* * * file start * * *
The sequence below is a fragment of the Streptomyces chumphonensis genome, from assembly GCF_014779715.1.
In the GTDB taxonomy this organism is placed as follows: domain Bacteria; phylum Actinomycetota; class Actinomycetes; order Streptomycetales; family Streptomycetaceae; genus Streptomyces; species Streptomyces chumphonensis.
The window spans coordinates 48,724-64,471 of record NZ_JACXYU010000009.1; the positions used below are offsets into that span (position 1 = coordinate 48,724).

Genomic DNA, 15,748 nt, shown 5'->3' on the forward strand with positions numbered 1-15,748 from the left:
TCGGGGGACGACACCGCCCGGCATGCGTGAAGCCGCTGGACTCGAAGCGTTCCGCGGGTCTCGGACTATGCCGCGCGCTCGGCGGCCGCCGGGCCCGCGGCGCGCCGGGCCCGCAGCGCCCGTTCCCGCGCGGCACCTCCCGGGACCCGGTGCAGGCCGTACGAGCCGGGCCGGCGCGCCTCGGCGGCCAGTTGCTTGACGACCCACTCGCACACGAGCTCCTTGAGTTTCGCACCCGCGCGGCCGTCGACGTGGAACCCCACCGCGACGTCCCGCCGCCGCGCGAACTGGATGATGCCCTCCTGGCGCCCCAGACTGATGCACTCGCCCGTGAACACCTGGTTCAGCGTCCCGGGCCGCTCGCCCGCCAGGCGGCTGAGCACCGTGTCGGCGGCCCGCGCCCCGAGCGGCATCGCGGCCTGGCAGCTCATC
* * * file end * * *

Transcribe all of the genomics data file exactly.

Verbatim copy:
The sequence below is a fragment of the Streptomyces chumphonensis genome, from assembly GCF_014779715.1.
In the GTDB taxonomy this organism is placed as follows: domain Bacteria; phylum Actinomycetota; class Actinomycetes; order Streptomycetales; family Streptomycetaceae; genus Streptomyces; species Streptomyces chumphonensis.
The window spans coordinates 48,724-64,471 of record NZ_JACXYU010000009.1; the positions used below are offsets into that span (position 1 = coordinate 48,724).

Genomic DNA, 15,748 nt, shown 5'->3' on the forward strand with positions numbered 1-15,748 from the left:
TCGGGGGACGACACCGCCCGGCATGCGTGAAGCCGCTGGACTCGAAGCGTTCCGCGGGTCTCGGACTATGCCGCGCGCTCGGCGGCCGCCGGGCCCGCGGCGCGCCGGGCCCGCAGCGCCCGTTCCCGCGCGGCACCTCCCGGGACCCGGTGCAGGCCGTACGAGCCGGGCCGGCGCGCCTCGGCGGCCAGTTGCTTGACGACCCACTCGCACACGAGCTCCTTGAGTTTCGCACCCGCGCGGCCGTCGACGTGGAACCCCACCGCGACGTCCCGCCGCCGCGCGAACTGGATGATGCCCTCCTGGCGCCCCAGACTGATGCACTCGCCCGTGAACACCTGGTTCAGCGTCCCGGGCCGCTCGCCCGCCAGGCGGCTGAGCACCGTGTCGGCGGCCCGCGCCCCGAGCGGCATCGCGGCCTGGCAGCTCATC